When He was born into this world, He was given the name, Jesus (Matthew 1:24-25). This is the Greek form of the Hebrew name, Joshua. Both of these names literally mean, Savior (Luke 2:11). Christ is not His last name, but rather His title (Matthew 1:16). This is the Greek form of Messiah. Both of these names literally mean, Anointed and they bear reference to His divinity and to His authority, as the King of Kings and Lord of Lords (Luke 1:32-33). While He lived on Earth, He frequently called Himself the Son of God. This term was an affirmation of His divinity. “Therefore the Jews sought the more to kill him, because he not only had broken the sabbath, but said also that God was his Father, making himself equal with God” (John 5:18). Also, He frequently called Himself the Son of Man. This term was an affirmation of His humanity. “And without controversy great is the mystery of godliness: God was manifest in the flesh, justified in the Spirit, seen of angels, preached unto the Gentiles, believed on in the world, received up into glory” (1 Timothy 3:16).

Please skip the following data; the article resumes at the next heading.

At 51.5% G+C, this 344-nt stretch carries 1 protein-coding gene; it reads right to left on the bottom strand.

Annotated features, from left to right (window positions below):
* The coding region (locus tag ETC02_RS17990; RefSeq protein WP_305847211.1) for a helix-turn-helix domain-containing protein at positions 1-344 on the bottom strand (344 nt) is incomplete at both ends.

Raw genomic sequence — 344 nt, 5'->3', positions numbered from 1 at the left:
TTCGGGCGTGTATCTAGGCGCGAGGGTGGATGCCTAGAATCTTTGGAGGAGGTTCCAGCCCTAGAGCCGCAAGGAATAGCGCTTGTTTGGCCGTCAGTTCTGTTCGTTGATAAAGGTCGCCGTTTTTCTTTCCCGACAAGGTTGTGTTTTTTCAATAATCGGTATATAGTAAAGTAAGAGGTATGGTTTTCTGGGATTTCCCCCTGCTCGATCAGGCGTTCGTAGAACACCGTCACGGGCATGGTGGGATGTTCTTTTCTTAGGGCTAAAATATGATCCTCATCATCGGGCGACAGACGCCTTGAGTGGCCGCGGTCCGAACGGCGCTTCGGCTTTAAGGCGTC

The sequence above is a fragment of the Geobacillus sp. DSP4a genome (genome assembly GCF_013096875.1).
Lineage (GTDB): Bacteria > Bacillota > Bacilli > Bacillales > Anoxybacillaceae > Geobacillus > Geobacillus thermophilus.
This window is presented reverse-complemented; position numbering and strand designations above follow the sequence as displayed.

Most of the time, the New Testament simply calls Him the Lord, which can be problematic, since God, the Father is also called “the Lord” in Scripture. It was a term of respect, which was used by His own disciples (Acts 1:6). Also, they called Him Master and Rabbi or Teacher (John 13:13; John 3:2). To His apostles, Jesus was their Lord and Master, but He was not unapproachable. They could come to Him with any question and they could count on Him to respond with wise counsel. Our relationship with Jesus ought to be the same. His word still speaks to us today (John 12:48).
“That at the name of Jesus every knee should bow…” – Philippians 2:10